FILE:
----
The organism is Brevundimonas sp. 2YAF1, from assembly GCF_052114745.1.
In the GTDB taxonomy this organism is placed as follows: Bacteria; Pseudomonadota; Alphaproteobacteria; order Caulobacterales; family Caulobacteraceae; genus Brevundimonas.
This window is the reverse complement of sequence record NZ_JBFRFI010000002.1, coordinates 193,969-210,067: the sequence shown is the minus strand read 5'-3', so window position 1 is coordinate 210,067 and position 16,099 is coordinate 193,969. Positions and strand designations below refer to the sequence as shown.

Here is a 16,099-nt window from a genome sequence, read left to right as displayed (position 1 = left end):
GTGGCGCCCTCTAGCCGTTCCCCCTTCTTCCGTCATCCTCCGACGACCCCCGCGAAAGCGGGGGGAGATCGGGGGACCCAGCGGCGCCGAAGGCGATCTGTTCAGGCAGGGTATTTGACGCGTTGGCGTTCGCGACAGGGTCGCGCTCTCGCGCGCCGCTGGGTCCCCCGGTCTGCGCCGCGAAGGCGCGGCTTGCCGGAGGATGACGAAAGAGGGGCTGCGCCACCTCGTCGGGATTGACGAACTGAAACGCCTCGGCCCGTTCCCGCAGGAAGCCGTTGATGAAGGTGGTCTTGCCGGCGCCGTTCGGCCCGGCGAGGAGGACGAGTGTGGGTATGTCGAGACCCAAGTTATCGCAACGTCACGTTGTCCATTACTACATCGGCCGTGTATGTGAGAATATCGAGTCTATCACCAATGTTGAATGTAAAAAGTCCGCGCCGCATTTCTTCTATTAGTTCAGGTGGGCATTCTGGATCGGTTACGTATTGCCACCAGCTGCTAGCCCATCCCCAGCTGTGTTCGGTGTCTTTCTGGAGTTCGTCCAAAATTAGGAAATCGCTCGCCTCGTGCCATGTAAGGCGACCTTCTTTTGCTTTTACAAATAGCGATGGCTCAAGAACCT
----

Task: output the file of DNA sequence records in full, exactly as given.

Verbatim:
The organism is Brevundimonas sp. 2YAF1, from assembly GCF_052114745.1.
In the GTDB taxonomy this organism is placed as follows: Bacteria; Pseudomonadota; Alphaproteobacteria; order Caulobacterales; family Caulobacteraceae; genus Brevundimonas.
This window is the reverse complement of sequence record NZ_JBFRFI010000002.1, coordinates 193,969-210,067: the sequence shown is the minus strand read 5'-3', so window position 1 is coordinate 210,067 and position 16,099 is coordinate 193,969. Positions and strand designations below refer to the sequence as shown.

Here is a 16,099-nt window from a genome sequence, read left to right as displayed (position 1 = left end):
GTGGCGCCCTCTAGCCGTTCCCCCTTCTTCCGTCATCCTCCGACGACCCCCGCGAAAGCGGGGGGAGATCGGGGGACCCAGCGGCGCCGAAGGCGATCTGTTCAGGCAGGGTATTTGACGCGTTGGCGTTCGCGACAGGGTCGCGCTCTCGCGCGCCGCTGGGTCCCCCGGTCTGCGCCGCGAAGGCGCGGCTTGCCGGAGGATGACGAAAGAGGGGCTGCGCCACCTCGTCGGGATTGACGAACTGAAACGCCTCGGCCCGTTCCCGCAGGAAGCCGTTGATGAAGGTGGTCTTGCCGGCGCCGTTCGGCCCGGCGAGGAGGACGAGTGTGGGTATGTCGAGACCCAAGTTATCGCAACGTCACGTTGTCCATTACTACATCGGCCGTGTATGTGAGAATATCGAGTCTATCACCAATGTTGAATGTAAAAAGTCCGCGCCGCATTTCTTCTATTAGTTCAGGTGGGCATTCTGGATCGGTTACGTATTGCCACCAGCTGCTAGCCCATCCCCAGCTGTGTTCGGTGTCTTTCTGGAGTTCGTCCAAAATTAGGAAATCGCTCGCCTCGTGCCATGTAAGGCGACCTTCTTTTGCTTTTACAAATAGCGATGGCTCAAGAACCT